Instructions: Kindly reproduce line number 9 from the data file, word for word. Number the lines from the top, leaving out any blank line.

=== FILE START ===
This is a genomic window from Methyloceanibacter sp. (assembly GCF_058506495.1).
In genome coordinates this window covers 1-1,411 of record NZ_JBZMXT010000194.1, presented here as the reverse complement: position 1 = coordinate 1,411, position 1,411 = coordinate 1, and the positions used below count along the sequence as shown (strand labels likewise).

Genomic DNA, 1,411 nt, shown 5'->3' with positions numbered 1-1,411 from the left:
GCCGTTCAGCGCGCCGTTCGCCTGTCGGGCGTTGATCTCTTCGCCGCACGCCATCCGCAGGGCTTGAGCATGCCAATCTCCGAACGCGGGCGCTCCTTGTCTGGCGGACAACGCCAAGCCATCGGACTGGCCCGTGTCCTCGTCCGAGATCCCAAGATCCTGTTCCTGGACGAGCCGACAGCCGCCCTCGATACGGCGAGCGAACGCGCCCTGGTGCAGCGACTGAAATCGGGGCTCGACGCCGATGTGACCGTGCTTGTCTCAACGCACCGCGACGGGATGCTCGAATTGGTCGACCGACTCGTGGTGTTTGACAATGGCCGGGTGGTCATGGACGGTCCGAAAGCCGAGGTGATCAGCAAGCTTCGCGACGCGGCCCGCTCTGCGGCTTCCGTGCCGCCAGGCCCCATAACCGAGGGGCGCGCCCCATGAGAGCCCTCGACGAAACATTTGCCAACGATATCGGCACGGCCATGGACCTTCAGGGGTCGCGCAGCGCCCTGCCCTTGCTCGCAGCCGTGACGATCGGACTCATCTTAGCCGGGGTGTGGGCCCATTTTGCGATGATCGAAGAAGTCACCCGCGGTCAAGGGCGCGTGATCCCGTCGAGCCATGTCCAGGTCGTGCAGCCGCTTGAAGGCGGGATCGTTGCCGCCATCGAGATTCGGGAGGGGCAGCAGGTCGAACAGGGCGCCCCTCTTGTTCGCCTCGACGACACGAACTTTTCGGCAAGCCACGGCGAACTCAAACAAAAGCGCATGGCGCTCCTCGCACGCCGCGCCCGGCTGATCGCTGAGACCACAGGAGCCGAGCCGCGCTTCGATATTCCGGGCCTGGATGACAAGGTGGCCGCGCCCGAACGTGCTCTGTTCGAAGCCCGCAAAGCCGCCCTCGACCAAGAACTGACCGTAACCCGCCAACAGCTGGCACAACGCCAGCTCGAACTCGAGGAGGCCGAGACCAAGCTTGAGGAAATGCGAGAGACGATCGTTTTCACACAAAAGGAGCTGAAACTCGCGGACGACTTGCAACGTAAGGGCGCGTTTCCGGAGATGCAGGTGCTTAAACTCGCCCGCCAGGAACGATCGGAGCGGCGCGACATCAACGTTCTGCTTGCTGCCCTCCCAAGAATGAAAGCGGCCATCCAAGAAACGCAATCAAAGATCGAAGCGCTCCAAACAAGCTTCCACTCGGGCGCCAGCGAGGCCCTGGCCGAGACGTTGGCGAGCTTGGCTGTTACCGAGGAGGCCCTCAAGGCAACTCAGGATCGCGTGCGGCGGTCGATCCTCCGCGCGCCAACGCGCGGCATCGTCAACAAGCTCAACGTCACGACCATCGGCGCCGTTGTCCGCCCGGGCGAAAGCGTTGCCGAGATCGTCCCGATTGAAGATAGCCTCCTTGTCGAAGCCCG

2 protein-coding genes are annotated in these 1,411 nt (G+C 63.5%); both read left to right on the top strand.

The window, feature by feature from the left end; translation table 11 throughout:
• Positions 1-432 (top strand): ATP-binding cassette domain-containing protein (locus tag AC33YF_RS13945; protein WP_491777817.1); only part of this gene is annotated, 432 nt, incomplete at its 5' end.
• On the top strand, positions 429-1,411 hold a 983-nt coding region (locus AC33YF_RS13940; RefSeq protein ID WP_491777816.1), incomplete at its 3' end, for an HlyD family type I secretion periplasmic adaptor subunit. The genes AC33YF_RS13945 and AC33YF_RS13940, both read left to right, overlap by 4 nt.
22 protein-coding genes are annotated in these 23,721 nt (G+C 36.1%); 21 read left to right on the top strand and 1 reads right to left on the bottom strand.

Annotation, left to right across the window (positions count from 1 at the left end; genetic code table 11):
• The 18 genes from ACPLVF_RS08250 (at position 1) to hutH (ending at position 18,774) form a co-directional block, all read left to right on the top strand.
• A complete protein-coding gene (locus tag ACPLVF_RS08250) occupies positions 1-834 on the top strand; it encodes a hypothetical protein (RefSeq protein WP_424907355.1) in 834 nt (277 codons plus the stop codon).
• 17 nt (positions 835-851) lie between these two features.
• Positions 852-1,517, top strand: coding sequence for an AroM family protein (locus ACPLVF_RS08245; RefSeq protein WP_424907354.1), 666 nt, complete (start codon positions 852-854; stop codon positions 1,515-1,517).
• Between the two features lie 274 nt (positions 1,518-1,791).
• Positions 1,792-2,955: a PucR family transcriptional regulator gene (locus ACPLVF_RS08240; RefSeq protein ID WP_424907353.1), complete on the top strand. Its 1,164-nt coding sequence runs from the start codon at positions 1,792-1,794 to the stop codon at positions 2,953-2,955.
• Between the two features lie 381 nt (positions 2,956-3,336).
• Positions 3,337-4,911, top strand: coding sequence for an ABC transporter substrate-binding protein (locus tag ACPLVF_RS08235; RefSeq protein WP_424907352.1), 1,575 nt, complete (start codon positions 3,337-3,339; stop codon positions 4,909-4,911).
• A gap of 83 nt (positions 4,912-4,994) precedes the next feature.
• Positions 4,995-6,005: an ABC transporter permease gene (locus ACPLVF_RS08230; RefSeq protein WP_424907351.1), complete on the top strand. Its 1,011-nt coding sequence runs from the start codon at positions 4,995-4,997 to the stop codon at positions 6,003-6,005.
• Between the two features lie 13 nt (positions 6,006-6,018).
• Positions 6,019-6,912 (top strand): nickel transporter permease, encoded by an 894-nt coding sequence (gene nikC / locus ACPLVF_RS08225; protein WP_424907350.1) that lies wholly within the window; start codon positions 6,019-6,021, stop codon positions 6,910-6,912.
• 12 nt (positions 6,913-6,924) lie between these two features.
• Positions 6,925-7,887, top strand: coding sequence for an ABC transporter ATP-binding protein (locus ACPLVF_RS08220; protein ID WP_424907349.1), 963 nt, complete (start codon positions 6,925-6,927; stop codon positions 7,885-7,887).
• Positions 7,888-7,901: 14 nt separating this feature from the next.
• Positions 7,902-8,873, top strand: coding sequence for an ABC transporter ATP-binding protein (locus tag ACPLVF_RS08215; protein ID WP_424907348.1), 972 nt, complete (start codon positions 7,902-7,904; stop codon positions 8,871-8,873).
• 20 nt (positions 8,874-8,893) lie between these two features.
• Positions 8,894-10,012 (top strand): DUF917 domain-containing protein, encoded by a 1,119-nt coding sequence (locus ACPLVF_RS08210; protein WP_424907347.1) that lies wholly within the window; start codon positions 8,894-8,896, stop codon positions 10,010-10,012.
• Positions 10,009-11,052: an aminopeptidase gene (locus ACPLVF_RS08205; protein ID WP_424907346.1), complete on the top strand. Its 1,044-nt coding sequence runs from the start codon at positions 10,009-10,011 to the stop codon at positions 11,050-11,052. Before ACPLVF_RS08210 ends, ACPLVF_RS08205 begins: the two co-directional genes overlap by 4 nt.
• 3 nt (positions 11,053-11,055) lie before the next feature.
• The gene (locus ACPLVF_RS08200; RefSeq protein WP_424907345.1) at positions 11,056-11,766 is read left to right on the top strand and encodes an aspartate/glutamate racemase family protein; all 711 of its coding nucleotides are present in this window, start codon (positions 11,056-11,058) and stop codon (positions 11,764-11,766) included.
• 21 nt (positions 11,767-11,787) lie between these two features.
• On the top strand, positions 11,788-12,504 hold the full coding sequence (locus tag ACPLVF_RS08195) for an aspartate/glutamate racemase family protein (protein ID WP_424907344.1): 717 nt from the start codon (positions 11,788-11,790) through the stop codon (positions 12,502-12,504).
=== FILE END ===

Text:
22 protein-coding genes are annotated in these 23,721 nt (G+C 36.1%); 21 read left to right on the top strand and 1 reads right to left on the bottom strand.